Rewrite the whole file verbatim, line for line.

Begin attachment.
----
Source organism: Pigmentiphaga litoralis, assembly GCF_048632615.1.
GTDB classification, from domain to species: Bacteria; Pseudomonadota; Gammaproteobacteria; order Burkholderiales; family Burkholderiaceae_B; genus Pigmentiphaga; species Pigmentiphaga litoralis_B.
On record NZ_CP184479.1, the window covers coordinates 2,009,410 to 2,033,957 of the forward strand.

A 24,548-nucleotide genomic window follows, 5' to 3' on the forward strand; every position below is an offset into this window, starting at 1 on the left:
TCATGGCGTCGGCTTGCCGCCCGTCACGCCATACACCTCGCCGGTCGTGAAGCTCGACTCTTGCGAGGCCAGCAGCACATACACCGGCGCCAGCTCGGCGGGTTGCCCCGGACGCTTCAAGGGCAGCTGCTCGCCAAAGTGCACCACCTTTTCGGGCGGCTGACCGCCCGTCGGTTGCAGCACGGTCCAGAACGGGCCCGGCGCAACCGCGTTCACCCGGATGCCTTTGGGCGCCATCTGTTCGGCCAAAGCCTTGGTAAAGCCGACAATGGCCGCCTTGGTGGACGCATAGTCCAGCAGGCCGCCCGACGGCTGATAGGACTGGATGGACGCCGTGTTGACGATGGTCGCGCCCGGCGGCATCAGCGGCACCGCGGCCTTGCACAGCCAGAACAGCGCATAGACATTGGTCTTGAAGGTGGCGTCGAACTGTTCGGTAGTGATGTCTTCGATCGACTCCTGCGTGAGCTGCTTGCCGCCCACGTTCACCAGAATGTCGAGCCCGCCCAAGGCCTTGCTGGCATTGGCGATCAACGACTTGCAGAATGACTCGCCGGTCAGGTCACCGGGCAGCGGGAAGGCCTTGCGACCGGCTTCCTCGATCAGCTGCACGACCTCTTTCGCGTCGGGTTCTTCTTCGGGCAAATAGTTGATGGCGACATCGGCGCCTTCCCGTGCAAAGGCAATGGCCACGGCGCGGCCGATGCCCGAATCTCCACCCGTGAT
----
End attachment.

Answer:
Source organism: Pigmentiphaga litoralis, assembly GCF_048632615.1.
GTDB classification, from domain to species: Bacteria; Pseudomonadota; Gammaproteobacteria; order Burkholderiales; family Burkholderiaceae_B; genus Pigmentiphaga; species Pigmentiphaga litoralis_B.
On record NZ_CP184479.1, the window covers coordinates 2,009,410 to 2,033,957 of the forward strand.

A 24,548-nucleotide genomic window follows, 5' to 3' on the forward strand; every position below is an offset into this window, starting at 1 on the left:
TCATGGCGTCGGCTTGCCGCCCGTCACGCCATACACCTCGCCGGTCGTGAAGCTCGACTCTTGCGAGGCCAGCAGCACATACACCGGCGCCAGCTCGGCGGGTTGCCCCGGACGCTTCAAGGGCAGCTGCTCGCCAAAGTGCACCACCTTTTCGGGCGGCTGACCGCCCGTCGGTTGCAGCACGGTCCAGAACGGGCCCGGCGCAACCGCGTTCACCCGGATGCCTTTGGGCGCCATCTGTTCGGCCAAAGCCTTGGTAAAGCCGACAATGGCCGCCTTGGTGGACGCATAGTCCAGCAGGCCGCCCGACGGCTGATAGGACTGGATGGACGCCGTGTTGACGATGGTCGCGCCCGGCGGCATCAGCGGCACCGCGGCCTTGCACAGCCAGAACAGCGCATAGACATTGGTCTTGAAGGTGGCGTCGAACTGTTCGGTAGTGATGTCTTCGATCGACTCCTGCGTGAGCTGCTTGCCGCCCACGTTCACCAGAATGTCGAGCCCGCCCAAGGCCTTGCTGGCATTGGCGATCAACGACTTGCAGAATGACTCGCCGGTCAGGTCACCGGGCAGCGGGAAGGCCTTGCGACCGGCTTCCTCGATCAGCTGCACGACCTCTTTCGCGTCGGGTTCTTCTTCGGGCAAATAGTTGATGGCGACATCGGCGCCTTCCCGTGCAAAGGCAATGGCCACGGCGCGGCCGATGCCCGAATCTCCACCCGTGAT